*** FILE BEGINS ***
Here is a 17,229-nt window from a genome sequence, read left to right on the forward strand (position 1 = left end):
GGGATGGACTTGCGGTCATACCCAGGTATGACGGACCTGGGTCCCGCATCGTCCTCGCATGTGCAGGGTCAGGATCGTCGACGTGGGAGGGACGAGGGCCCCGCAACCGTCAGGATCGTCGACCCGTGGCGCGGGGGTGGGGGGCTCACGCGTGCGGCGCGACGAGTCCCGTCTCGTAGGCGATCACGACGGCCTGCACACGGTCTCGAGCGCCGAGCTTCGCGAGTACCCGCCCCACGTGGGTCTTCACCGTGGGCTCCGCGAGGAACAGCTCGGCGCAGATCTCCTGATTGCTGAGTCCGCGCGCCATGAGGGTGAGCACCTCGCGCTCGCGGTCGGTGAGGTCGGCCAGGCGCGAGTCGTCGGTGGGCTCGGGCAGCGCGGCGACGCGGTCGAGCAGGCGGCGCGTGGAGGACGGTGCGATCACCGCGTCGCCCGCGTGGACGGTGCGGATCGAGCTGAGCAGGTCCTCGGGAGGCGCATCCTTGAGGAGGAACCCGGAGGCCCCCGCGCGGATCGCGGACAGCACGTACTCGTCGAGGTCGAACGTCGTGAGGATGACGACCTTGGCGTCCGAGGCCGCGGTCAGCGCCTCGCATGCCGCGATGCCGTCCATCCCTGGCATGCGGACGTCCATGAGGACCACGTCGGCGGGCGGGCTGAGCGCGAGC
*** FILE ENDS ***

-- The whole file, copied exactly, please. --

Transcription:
Here is a 17,229-nt window from a genome sequence, read left to right on the forward strand (position 1 = left end):
GGGATGGACTTGCGGTCATACCCAGGTATGACGGACCTGGGTCCCGCATCGTCCTCGCATGTGCAGGGTCAGGATCGTCGACGTGGGAGGGACGAGGGCCCCGCAACCGTCAGGATCGTCGACCCGTGGCGCGGGGGTGGGGGGCTCACGCGTGCGGCGCGACGAGTCCCGTCTCGTAGGCGATCACGACGGCCTGCACACGGTCTCGAGCGCCGAGCTTCGCGAGTACCCGCCCCACGTGGGTCTTCACCGTGGGCTCCGCGAGGAACAGCTCGGCGCAGATCTCCTGATTGCTGAGTCCGCGCGCCATGAGGGTGAGCACCTCGCGCTCGCGGTCGGTGAGGTCGGCCAGGCGCGAGTCGTCGGTGGGCTCGGGCAGCGCGGCGACGCGGTCGAGCAGGCGGCGCGTGGAGGACGGTGCGATCACCGCGTCGCCCGCGTGGACGGTGCGGATCGAGCTGAGCAGGTCCTCGGGAGGCGCATCCTTGAGGAGGAACCCGGAGGCCCCCGCGCGGATCGCGGACAGCACGTACTCGTCGAGGTCGAACGTCGTGAGGATGACGACCTTGGCGTCCGAGGCCGCGGTCAGCGCCTCGCATGCCGCGATGCCGTCCATCCCTGGCATGCGGACGTCCATGAGGACCACGTCGGCGGGCGGGCTGAGCGCGAGC